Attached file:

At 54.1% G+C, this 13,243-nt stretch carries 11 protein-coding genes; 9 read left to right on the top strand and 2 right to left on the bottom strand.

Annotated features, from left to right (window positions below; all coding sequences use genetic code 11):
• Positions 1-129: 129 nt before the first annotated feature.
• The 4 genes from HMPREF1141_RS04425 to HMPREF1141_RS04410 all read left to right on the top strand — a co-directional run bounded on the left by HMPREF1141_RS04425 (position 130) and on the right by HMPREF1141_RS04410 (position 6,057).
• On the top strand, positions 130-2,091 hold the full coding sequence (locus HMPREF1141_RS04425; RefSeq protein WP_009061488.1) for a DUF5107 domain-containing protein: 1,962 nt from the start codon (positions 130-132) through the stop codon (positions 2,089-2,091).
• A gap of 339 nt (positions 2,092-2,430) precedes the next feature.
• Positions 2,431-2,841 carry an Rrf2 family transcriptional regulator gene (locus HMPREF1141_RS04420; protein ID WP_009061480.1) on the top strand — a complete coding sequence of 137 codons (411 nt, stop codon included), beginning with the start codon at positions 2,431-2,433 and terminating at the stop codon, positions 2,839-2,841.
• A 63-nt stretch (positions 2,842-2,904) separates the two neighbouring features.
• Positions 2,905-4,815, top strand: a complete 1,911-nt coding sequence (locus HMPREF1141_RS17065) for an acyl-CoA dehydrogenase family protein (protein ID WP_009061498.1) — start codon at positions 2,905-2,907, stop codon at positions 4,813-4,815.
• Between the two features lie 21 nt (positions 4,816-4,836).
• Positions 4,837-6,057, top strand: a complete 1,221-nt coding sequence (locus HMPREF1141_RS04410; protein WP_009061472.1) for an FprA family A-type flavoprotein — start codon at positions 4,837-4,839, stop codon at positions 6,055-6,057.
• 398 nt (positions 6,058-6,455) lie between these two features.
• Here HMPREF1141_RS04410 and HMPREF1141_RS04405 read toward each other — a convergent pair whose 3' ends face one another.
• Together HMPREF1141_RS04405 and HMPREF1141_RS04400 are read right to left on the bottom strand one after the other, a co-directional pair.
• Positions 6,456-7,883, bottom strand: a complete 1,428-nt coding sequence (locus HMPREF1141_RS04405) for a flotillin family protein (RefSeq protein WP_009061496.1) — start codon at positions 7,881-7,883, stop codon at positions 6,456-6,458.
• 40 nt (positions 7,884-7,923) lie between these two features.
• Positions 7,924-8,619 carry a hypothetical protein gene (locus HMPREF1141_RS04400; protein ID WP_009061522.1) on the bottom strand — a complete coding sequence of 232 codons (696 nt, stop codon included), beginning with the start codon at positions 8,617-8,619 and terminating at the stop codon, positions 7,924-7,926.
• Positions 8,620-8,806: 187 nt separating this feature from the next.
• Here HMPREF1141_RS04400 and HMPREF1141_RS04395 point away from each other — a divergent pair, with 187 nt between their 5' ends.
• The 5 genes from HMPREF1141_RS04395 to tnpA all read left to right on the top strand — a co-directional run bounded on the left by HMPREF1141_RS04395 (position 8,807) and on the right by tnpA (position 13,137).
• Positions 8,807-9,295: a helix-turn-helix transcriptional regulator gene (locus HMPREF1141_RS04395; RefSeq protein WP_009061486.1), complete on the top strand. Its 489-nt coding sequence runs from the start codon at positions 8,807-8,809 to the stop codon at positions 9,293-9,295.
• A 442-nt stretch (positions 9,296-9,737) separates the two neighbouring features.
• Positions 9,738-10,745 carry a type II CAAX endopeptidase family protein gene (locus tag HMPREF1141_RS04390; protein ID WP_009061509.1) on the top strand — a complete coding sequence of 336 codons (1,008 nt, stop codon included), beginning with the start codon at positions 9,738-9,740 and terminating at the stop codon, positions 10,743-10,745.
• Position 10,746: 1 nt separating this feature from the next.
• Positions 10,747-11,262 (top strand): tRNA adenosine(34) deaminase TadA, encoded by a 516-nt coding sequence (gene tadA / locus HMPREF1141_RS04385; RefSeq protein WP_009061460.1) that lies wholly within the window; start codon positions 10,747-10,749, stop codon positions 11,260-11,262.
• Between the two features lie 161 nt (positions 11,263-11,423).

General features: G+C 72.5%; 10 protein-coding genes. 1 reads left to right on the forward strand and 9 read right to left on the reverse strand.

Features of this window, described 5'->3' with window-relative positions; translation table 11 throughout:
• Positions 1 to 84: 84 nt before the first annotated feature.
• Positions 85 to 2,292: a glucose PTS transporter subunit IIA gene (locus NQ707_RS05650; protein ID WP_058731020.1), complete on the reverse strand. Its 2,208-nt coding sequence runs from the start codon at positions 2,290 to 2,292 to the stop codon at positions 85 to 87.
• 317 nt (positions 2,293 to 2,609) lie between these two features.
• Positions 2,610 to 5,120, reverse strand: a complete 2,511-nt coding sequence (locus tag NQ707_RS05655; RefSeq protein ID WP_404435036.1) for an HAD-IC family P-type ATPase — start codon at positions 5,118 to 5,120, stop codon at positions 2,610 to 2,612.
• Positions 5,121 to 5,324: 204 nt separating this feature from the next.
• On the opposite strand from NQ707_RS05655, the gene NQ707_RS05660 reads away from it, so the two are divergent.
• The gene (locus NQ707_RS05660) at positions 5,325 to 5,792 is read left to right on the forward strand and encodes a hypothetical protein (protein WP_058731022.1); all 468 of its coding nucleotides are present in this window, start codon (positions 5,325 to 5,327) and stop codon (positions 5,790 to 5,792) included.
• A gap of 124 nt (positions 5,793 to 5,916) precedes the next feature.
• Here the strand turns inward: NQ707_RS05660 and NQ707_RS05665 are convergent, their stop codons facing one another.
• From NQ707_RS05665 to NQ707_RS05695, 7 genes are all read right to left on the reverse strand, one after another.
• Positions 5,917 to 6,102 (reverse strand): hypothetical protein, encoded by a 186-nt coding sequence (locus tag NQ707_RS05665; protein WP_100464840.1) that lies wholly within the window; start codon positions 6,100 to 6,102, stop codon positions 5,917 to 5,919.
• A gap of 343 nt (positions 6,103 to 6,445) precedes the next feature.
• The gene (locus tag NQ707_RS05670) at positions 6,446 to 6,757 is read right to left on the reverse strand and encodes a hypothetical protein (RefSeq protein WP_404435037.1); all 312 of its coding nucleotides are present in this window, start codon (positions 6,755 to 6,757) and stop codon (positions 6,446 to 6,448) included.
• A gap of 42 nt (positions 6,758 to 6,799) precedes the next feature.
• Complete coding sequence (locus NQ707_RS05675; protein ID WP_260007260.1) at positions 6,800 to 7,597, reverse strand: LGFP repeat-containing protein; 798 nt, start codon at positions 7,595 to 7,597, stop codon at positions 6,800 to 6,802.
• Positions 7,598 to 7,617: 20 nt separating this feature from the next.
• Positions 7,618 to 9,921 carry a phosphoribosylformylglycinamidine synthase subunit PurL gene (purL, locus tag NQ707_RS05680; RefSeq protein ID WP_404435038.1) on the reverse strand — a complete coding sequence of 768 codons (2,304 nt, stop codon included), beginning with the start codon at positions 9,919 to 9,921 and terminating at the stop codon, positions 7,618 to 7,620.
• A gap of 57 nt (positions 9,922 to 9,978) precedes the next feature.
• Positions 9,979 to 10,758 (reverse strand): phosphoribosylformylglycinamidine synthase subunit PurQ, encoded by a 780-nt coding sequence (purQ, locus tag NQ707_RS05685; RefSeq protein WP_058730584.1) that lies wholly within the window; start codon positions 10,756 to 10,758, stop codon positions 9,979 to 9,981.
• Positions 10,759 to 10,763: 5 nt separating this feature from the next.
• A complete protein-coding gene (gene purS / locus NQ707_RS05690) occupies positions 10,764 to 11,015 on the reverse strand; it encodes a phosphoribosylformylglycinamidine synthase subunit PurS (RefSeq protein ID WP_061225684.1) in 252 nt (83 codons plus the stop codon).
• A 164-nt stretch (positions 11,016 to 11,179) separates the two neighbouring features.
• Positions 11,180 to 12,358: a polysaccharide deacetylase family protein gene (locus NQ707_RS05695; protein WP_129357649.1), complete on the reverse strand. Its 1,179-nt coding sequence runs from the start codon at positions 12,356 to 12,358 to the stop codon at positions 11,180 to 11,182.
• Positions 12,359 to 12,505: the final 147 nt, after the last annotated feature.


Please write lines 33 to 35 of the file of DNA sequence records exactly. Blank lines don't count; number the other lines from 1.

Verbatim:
• Positions 5,121 to 5,324: 204 nt separating this feature from the next.
• On the opposite strand from NQ707_RS05655, the gene NQ707_RS05660 reads away from it, so the two are divergent.
• The gene (locus NQ707_RS05660) at positions 5,325 to 5,792 is read left to right on the forward strand and encodes a hypothetical protein (protein WP_058731022.1); all 468 of its coding nucleotides are present in this window, start codon (positions 5,325 to 5,327) and stop codon (positions 5,790 to 5,792) included.